An all-in-one iPad? No, thank you

To someone who's just not gadgety, the iPad looks like an intelligent toy posing as a hi-tech necessity.

I am firmly of the school that believes if it ain't broke, don't fix it. Which is why I can't quite wrap my head around the iPad. As far as I can tell, it's a rather intelligent toy posing as a hi-tech necessity. Chances are I'm missing something, but it seems like an iPod touch that's too big to fit in my pocket. Yeah, please excuse me while I run to the store and give up my life savings for the computer that has no keyboard, the phone that doesn't make calls, the iPod that's the size of my high school yearbook.

Maybe I'm not the target demographic. I'm 28 with disposable income; I've been known to listen to music, and I'm a writer, so I do have an unhealthy relationship with my laptop. But I'm just not gadgety. I have two iPods, both of which were gifts from young men who saw themselves as potential suitors. I have a BlackBerry, which is like the gift that keeps on giving, in that months after getting it, I'm still learning new things about it.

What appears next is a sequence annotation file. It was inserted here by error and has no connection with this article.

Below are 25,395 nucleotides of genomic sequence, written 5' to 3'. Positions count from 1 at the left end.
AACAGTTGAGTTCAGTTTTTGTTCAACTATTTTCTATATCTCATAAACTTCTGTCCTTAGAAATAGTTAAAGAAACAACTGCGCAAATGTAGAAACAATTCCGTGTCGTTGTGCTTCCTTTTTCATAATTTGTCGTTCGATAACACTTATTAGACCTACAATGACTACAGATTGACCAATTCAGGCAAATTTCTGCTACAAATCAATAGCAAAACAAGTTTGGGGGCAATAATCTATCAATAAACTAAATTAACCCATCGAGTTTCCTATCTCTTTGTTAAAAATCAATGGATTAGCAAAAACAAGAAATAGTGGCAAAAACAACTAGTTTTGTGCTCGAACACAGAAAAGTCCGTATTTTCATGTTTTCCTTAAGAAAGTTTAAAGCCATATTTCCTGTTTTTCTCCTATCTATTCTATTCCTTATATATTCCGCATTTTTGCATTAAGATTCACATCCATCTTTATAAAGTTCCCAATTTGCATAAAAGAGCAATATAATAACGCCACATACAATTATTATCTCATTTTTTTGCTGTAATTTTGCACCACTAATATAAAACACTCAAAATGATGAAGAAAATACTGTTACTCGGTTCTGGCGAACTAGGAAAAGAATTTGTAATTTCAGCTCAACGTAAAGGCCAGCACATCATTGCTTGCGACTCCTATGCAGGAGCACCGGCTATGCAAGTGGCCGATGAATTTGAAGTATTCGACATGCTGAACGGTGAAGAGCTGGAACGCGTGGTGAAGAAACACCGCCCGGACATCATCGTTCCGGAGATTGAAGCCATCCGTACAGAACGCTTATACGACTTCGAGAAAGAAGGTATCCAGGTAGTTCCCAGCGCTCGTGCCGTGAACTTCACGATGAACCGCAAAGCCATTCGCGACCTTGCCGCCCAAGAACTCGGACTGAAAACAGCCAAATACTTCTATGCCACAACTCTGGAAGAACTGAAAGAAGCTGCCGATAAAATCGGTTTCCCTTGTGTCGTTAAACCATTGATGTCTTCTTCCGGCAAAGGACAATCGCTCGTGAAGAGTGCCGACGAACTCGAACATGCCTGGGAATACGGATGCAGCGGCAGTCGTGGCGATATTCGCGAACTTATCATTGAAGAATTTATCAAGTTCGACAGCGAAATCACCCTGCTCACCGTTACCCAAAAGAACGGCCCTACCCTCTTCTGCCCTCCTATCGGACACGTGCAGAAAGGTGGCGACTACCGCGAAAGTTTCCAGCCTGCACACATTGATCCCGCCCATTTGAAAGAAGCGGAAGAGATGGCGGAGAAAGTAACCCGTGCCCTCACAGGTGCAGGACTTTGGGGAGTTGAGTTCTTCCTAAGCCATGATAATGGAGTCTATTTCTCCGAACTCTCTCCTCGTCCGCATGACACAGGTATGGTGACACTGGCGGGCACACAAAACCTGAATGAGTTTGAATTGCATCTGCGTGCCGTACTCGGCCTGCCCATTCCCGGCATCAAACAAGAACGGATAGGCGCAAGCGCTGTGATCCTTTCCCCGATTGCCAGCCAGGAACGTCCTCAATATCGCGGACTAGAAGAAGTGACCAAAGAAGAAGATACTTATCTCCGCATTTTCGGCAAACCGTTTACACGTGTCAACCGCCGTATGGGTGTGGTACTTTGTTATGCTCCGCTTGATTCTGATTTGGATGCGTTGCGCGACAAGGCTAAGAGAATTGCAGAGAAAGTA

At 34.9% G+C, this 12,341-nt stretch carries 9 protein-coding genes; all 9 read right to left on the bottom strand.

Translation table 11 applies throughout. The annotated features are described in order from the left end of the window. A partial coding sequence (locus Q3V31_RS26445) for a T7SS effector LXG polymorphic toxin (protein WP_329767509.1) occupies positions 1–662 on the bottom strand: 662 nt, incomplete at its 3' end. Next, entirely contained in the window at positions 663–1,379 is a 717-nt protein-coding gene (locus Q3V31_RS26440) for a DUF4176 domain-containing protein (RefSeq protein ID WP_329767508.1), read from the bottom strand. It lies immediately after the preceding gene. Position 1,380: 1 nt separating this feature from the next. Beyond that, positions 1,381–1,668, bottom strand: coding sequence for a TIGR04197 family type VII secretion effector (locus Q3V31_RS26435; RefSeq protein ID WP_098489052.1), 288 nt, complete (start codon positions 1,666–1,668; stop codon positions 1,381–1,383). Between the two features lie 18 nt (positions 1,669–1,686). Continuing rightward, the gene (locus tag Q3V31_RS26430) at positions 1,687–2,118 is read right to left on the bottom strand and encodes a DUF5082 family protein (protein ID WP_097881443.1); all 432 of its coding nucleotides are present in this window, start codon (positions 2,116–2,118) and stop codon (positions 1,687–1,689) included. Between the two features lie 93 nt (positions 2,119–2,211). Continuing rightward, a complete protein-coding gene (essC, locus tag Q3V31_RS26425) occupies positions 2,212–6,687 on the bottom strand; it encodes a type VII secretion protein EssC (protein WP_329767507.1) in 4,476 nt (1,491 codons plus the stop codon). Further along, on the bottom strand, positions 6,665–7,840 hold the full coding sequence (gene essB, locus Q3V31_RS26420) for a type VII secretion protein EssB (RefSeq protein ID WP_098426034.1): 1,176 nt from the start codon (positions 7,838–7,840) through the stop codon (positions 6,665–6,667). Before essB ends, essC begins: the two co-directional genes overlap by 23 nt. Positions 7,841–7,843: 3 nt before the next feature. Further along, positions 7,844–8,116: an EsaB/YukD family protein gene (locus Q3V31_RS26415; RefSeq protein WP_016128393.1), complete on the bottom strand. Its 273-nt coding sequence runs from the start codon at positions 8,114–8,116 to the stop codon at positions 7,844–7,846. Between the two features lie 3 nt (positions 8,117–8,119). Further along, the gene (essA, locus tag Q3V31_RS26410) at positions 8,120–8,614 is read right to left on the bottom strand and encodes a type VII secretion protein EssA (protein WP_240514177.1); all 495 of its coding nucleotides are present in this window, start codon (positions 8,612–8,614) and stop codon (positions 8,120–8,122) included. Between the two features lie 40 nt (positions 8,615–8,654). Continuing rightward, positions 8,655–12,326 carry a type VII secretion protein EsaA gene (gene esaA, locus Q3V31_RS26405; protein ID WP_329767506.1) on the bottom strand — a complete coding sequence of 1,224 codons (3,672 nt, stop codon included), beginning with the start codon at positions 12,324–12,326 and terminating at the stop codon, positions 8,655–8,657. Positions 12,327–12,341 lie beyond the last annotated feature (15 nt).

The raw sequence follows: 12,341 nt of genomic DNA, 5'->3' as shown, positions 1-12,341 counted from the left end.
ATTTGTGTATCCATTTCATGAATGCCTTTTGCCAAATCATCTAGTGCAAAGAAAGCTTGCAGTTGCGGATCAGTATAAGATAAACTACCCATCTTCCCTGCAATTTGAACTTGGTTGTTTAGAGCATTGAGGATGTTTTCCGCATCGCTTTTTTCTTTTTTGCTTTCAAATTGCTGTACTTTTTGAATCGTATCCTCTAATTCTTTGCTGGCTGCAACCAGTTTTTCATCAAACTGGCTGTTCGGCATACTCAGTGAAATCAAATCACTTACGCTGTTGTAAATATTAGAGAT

If the iPad is simply a reconciliation of a phone, a music player and a laptop, then I'm afraid I don't get the appeal. I have all three, and I can say with confidence that I have never wished they could be combined into one machine. You want to impress me? Give me a cigarette that improves my health. Invent something that makes walking outside comfortable between April and September. Can the iPad do that? That's what I thought.

Hey, Steve Jobs, you want to help people? Fix the economy. Create jobs. Make an app that prevents my foot-in-mouth syndrome from getting the better of me. An application called iBook was launched along with the iPad. In partnership with some big publishing houses, the program allows the chump who buys it to download books and read them on the iPad. Am I the only person who doesn't find having to read a real book, printed on real paper, irritating? If iBook will help the publishing industry avoid collapse, fine. But is nothing sacred? Is the internet just bleeding to death industries that Apple will then buy, develop an app for and sell back to us? Say it ain't so.

This makes me sound old, which I'm not. But I would like to think I'm wise enough not to be convinced that every time Jobs makes an announcement I have to go out and buy something that combines everything I already own into one. We can each choose to take the iPad or leave it, obviously. I'm just saying I'm going to pass on this one.